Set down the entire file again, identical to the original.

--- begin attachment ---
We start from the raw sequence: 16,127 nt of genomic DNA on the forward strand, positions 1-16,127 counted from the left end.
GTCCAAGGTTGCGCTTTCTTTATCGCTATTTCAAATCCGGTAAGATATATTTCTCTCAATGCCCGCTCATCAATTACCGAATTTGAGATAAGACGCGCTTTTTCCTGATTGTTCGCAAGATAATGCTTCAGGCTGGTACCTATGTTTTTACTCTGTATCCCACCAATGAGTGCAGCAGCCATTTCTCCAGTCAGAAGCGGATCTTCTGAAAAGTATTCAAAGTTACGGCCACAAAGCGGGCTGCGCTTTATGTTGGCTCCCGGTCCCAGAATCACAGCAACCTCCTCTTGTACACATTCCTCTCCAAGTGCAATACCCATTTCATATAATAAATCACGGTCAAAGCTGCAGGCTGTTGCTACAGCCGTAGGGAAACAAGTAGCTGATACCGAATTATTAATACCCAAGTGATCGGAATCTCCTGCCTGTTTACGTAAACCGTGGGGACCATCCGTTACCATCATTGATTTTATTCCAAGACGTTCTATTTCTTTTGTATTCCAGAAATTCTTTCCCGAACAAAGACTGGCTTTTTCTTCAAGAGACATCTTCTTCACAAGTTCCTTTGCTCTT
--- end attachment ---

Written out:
We start from the raw sequence: 16,127 nt of genomic DNA on the forward strand, positions 1-16,127 counted from the left end.
GTCCAAGGTTGCGCTTTCTTTATCGCTATTTCAAATCCGGTAAGATATATTTCTCTCAATGCCCGCTCATCAATTACCGAATTTGAGATAAGACGCGCTTTTTCCTGATTGTTCGCAAGATAATGCTTCAGGCTGGTACCTATGTTTTTACTCTGTATCCCACCAATGAGTGCAGCAGCCATTTCTCCAGTCAGAAGCGGATCTTCTGAAAAGTATTCAAAGTTACGGCCACAAAGCGGGCTGCGCTTTATGTTGGCTCCCGGTCCCAGAATCACAGCAACCTCCTCTTGTACACATTCCTCTCCAAGTGCAATACCCATTTCATATAATAAATCACGGTCAAAGCTGCAGGCTGTTGCTACAGCCGTAGGGAAACAAGTAGCTGATACCGAATTATTAATACCCAAGTGATCGGAATCTCCTGCCTGTTTACGTAAACCGTGGGGACCATCCGTTACCATCATTGATTTTATTCCAAGACGTTCTATTTCTTTTGTATTCCAGAAATTCTTTCCCGAACAAAGACTGGCTTTTTCTTCAAGAGACATCTTCTTCACAAGTTCCTTTGCTCTT